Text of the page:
Posted by: Vijay Govindarajan - 04/01/2013 at 09:20 am

When Organizational Memory Stands in the Way

Your company's organizational memory might be holding it back. Consider the following parable: Two monks — one old and one young — were walking to a village far from their monastery. Along the way they saw a beautiful, young woman waiting at the edge of a stream, too afraid to cross. The young monk reminded himself of his vow not to touch women and continued walking. But to his amazement, the elder...
Posted by: Vijay Govindarajan - 03/11/2013 at 01:26 pm

When Your Incentive System Backfires

How many times have you seen an incentive system produce the exact opposite of the desired behavior? Why is that? And why can't organizations see, let alone fix, the problem? For example, I (Srikanth) went to visit a client in an Asian city. I stayed in a hotel in the middle of the city, and had to meet the client at his factory location that was quite far away. The client suggested that I catch the bus and gave...
Posted by: Vijay Govindarajan - 02/22/2013 at 11:02 am

Our Political Leaders Need a Fiscal Flight Plan

The U.S government is days away from the so-called Fiscal Cliff, the stakes are huge. Last week at HBR's 90th Anniversary event, Starbucks CEO Howard Schultz remarked three possible ways the crisis could play out: First, Congress will take no actions by Dec 31, which will be disastrous to the US and to the world. Second (and most likely), they come up with Band-Aid solutions, and the problem will no doubt resurface....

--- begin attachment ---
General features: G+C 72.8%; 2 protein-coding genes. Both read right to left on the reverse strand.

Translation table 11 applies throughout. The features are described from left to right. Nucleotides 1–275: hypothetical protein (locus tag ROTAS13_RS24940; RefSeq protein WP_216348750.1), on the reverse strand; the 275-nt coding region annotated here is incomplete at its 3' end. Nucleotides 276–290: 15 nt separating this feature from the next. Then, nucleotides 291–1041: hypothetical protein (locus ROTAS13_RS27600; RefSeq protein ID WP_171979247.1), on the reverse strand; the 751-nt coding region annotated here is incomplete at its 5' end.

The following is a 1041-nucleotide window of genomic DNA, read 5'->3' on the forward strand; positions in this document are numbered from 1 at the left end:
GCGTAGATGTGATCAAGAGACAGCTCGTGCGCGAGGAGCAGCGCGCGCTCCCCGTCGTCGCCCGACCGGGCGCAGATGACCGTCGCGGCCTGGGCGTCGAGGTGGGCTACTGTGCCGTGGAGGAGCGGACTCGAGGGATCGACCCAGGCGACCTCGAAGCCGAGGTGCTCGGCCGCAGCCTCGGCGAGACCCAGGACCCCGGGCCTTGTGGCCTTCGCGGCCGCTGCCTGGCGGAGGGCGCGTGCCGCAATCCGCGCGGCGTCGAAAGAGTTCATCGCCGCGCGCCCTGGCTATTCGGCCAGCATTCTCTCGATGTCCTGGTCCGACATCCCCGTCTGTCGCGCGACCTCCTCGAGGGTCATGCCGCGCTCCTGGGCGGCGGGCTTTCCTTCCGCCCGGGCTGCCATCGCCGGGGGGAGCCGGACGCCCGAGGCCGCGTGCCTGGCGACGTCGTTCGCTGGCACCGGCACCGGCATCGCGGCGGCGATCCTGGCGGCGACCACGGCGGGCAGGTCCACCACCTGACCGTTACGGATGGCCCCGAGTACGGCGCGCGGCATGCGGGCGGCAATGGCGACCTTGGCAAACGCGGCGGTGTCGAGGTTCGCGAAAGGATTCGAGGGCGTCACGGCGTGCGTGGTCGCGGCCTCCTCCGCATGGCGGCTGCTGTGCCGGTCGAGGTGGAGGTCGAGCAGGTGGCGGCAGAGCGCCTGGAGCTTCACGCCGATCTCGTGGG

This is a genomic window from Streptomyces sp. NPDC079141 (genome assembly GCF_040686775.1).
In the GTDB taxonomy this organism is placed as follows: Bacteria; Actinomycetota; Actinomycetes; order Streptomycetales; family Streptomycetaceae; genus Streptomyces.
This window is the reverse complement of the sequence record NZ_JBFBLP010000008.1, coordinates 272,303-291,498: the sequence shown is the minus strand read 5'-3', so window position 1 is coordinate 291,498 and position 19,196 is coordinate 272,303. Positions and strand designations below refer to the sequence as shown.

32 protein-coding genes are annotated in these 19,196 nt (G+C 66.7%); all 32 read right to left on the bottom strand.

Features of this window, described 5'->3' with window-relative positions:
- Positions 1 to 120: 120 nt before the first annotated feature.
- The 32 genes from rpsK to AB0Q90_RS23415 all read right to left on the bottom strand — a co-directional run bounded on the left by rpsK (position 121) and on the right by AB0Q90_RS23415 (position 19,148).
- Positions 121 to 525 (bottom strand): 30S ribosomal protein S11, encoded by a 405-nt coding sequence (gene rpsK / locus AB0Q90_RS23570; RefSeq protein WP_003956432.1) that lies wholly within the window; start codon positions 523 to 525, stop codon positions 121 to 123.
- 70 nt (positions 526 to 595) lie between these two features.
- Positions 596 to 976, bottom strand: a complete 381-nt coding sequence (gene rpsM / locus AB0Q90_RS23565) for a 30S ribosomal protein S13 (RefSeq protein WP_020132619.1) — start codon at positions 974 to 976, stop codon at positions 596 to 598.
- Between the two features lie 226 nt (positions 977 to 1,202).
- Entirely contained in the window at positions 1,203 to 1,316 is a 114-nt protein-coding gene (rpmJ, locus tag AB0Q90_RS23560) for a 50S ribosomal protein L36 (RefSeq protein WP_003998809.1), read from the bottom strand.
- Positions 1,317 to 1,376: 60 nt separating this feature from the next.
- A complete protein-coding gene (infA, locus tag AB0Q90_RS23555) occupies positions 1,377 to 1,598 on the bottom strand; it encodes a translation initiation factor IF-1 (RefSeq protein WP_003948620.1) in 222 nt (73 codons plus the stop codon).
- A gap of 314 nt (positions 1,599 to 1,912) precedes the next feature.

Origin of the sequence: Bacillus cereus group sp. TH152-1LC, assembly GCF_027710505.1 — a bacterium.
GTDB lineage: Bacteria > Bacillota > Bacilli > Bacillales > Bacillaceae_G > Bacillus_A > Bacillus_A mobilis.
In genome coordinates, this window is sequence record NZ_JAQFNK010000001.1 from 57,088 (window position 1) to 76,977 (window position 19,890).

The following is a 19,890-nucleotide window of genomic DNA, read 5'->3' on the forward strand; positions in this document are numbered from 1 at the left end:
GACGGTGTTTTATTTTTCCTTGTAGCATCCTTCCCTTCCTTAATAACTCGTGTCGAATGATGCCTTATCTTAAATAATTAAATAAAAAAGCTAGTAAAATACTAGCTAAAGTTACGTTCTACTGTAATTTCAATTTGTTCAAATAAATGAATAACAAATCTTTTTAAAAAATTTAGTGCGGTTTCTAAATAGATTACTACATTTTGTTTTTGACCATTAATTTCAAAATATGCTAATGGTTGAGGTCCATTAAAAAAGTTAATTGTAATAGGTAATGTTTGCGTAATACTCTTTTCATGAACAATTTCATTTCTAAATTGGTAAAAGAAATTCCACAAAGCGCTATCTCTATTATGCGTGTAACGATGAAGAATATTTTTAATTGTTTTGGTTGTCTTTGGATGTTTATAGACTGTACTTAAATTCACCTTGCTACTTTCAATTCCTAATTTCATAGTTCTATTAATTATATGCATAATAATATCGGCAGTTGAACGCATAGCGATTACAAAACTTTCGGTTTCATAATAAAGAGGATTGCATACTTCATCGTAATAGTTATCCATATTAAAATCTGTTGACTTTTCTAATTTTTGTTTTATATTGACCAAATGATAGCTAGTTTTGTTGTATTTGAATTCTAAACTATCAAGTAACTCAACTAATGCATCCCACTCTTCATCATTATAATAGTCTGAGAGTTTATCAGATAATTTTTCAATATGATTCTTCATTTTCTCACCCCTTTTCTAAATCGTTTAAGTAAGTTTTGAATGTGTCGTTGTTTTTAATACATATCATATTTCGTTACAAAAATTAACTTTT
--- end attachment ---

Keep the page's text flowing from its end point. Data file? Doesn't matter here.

Posted by: Vijay Govindarajan - 12/05/2012 at 11:36 am

Cigarettes Should Cost $25 a Pack

Henry David Thoreau said, "There are a thousand hacking at the branches of evil to one who is striking at the root." We have hacked at healthcare costs for what seems like thousands of times, with very limited success. It is time to strike at the root. Rather than focus on reducing costs after preventable diseases have taken hold, it is time to focus attention on eliminating the disease. Read entire post at Harvard...
Posted by: Vijay Govindarajan - 11/21/2012 at 10:33 am

America’s Fiscal Cliff Can Be a Catalyst for Growth

As America turns its attention to the "fiscal cliff," the proposals on the table look at solutions that will either shrink the economy (e.g. cutting expenses and raising taxes) or make it stagnant (e.g. reduce tax rates but recover the revenue from fixing deduction loopholes). Are there ways to expand the pie, instead? Here's one idea: turn the trade deficit into a trade surplus. Read the entire post at Harvard...